My RPG Maker Journey thus far…

Childhood fantasies and the blessed weapon called “RPG Maker”

Who didn’t love playing computer games when they were a kid? As for me, I played tons of DOS platformers, shooters, adventure games, and whatnot on my Windows 95 Personal computer. I remembered playing all kinds and types of games, but little did I know that such a type of game called “RPG” existed back then. Having played Duke Nukem: Time to Kill (PSX), I dimly thought that “RPG” equals some kind of gun. Y’know, yeah… A role-playing gun. Moving on, I recall playing Mysterious Song (2000) by DarkDread as my first RPG. Even though the playthrough only featured a short quest, the game stood out remarkably! Leveling up, recruiting party members, and buying equipment for your party, those gave me a whole new gaming experience. I immediately fell in love with the system an RPG can provide. Since then, I have been dreaming to create an RPG not only I can enjoy, but also a game that can be shared to and recognized by other gamers, like Mysterious Song.

10 years ago, I stumbled upon this RPG making software called RPG Maker 2000, translated by Don Miguel. It’s convenient since it’s free and claims that it doesn’t require you programming skills to create an RPG. Moreover, it also includes a demo game called Don Miguel’s Adventures. After playing the demo, it made RPG making look easy by just using event commands. Then, I searched for other RM2K games lying around the internet to see what else the RM2K program can do. I found this place named Gaming Ground Zero, and the site had a short list of RM2K games ready for download. I tried one of their hosted games entitled “Kindred Saga”. I’m not so critical on what to say about this game, but if I have one figurative phrase to describe it, then I’d say that it had all the icing it can put on its cake. IT’S AMAZING! This single game ignited my spark plug into making an RPG as unique and sparkling as Kindred Saga. Kindred Saga also enlightened me that being satisfied with okay is not actually okay — that one should go over that extra mile or two when creating an RPG. Then, years later, RPG Maker 2003 emerged from the scene. RM2K3 is quite similar to its predecessor, except only that the default battle system has been altered and few event commands were added. After getting a free copy, I simply assumed I can make a visually appealing RPG out of the shiny side-view battle system RM2K3 offered.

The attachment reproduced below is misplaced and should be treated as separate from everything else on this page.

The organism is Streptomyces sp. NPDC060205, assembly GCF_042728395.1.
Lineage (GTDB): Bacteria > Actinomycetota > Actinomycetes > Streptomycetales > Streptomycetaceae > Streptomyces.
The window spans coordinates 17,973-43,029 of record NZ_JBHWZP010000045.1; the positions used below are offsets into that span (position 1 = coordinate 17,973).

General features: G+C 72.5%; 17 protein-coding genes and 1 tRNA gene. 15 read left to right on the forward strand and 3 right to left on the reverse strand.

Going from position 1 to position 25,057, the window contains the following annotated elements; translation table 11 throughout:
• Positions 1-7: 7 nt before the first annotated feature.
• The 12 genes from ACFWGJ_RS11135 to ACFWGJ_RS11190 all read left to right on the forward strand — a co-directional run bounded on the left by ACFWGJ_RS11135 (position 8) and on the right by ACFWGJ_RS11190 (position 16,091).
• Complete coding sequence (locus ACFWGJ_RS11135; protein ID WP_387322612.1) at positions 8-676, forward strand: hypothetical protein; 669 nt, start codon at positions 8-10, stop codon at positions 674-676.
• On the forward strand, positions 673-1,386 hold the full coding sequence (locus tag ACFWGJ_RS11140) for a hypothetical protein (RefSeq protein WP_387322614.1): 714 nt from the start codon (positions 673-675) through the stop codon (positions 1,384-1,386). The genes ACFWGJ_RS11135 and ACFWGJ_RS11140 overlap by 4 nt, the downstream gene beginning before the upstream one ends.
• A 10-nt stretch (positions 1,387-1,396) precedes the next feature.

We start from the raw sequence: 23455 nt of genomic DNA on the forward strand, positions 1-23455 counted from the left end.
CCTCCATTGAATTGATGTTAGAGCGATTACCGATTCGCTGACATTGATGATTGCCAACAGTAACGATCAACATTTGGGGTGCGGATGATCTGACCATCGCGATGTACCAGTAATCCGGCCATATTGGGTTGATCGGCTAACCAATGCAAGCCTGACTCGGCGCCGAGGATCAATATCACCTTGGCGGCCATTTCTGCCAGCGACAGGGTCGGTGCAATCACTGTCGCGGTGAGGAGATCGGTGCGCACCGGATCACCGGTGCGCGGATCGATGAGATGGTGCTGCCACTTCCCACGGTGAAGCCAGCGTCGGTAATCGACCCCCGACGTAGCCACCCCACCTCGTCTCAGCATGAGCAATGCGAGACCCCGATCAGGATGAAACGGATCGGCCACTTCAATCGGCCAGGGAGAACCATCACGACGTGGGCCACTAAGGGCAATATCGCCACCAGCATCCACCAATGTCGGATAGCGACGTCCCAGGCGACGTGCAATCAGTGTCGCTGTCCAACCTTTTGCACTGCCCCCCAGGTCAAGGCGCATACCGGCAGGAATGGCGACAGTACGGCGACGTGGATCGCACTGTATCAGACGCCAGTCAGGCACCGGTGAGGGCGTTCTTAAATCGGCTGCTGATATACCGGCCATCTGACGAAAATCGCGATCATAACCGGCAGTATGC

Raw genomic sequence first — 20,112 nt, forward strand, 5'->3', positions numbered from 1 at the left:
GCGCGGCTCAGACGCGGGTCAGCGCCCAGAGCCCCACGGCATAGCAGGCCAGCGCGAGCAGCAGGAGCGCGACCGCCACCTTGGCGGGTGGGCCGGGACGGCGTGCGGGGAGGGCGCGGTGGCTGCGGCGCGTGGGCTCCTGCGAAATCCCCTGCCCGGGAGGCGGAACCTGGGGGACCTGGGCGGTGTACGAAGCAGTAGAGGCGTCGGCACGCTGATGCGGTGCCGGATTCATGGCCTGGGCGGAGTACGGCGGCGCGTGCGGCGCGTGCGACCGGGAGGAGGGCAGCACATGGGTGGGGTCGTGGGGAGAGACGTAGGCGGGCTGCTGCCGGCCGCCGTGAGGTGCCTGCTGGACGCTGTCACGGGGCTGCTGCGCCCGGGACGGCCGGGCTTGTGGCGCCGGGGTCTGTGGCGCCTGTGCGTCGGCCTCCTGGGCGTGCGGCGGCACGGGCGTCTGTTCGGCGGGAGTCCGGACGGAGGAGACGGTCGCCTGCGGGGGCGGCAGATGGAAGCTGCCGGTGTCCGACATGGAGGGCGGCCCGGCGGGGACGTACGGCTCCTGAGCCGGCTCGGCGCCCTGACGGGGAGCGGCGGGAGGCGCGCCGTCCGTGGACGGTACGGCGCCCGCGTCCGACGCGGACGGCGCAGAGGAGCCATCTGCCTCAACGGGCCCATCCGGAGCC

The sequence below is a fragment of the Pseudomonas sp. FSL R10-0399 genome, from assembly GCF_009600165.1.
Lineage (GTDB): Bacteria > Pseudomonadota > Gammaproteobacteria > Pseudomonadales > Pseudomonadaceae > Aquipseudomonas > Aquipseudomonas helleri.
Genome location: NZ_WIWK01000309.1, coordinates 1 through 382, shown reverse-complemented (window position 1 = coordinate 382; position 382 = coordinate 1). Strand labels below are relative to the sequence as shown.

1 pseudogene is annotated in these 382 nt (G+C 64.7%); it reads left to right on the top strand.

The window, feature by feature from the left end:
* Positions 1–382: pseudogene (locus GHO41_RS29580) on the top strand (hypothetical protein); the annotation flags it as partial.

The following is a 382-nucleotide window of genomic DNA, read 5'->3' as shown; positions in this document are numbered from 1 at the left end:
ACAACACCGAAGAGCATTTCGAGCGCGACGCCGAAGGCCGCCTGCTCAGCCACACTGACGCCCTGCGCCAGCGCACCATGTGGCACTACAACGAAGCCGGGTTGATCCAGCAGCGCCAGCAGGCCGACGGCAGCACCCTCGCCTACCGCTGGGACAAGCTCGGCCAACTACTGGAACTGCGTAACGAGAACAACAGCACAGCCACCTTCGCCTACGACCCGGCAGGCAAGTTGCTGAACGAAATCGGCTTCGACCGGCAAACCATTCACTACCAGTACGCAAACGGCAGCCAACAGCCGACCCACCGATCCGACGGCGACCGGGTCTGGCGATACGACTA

Sadly, my Windows 95 PC… died. It refused to boot up after my brother pressed the power button repeatedly like there was no tomorrow. All my DOS games along with my early RPG Maker projects were gone.

Secret cave training!

After losing both RM programs due to PC wreckage, I took a partial break from RPG Maker and entered what I refer as a secret cave which leveled up my RPG Maker skills in the long run. As time pass by, years in that cave became brighter and brighter, while I grew hungrier and hungrier, wanting to get out of that dim cave while developing myself as a… Graphic designer. I specifically focused myself on creating digital art ranging from logos, sprites, signatures, userbars, to image manipulations. At this time, RPG Maker XP and VX were already released into the public like they were cute and sexy allies trying to pull me out of misery. So what’s new? Both features RGSS and RGSS2 respectively as their scripting engine. Both also boasts huge amounts of support and resources from their loyal communities such as, RRR, and Thanks to the emergence of the Script editor, creating event-based CMSs (Custom Menu Systems) and CBSs (Custom Battle Systems) are now easier to implement than ever. Not having the chance to obtain RMXP, in lieu, I moved forward to RMVX. I signed up at the RPG Maker VX Community ( and attempted to browse some resource requests just to test my skill level. I eventually laid my eyes on a shop named The Graphic Cream lead by Reisen. Without hesitations, I decided to join her quest in creating RPG Maker resources for the community. Then and there I accepted a couple of sprite requests, as well as hordes of logo\title requests.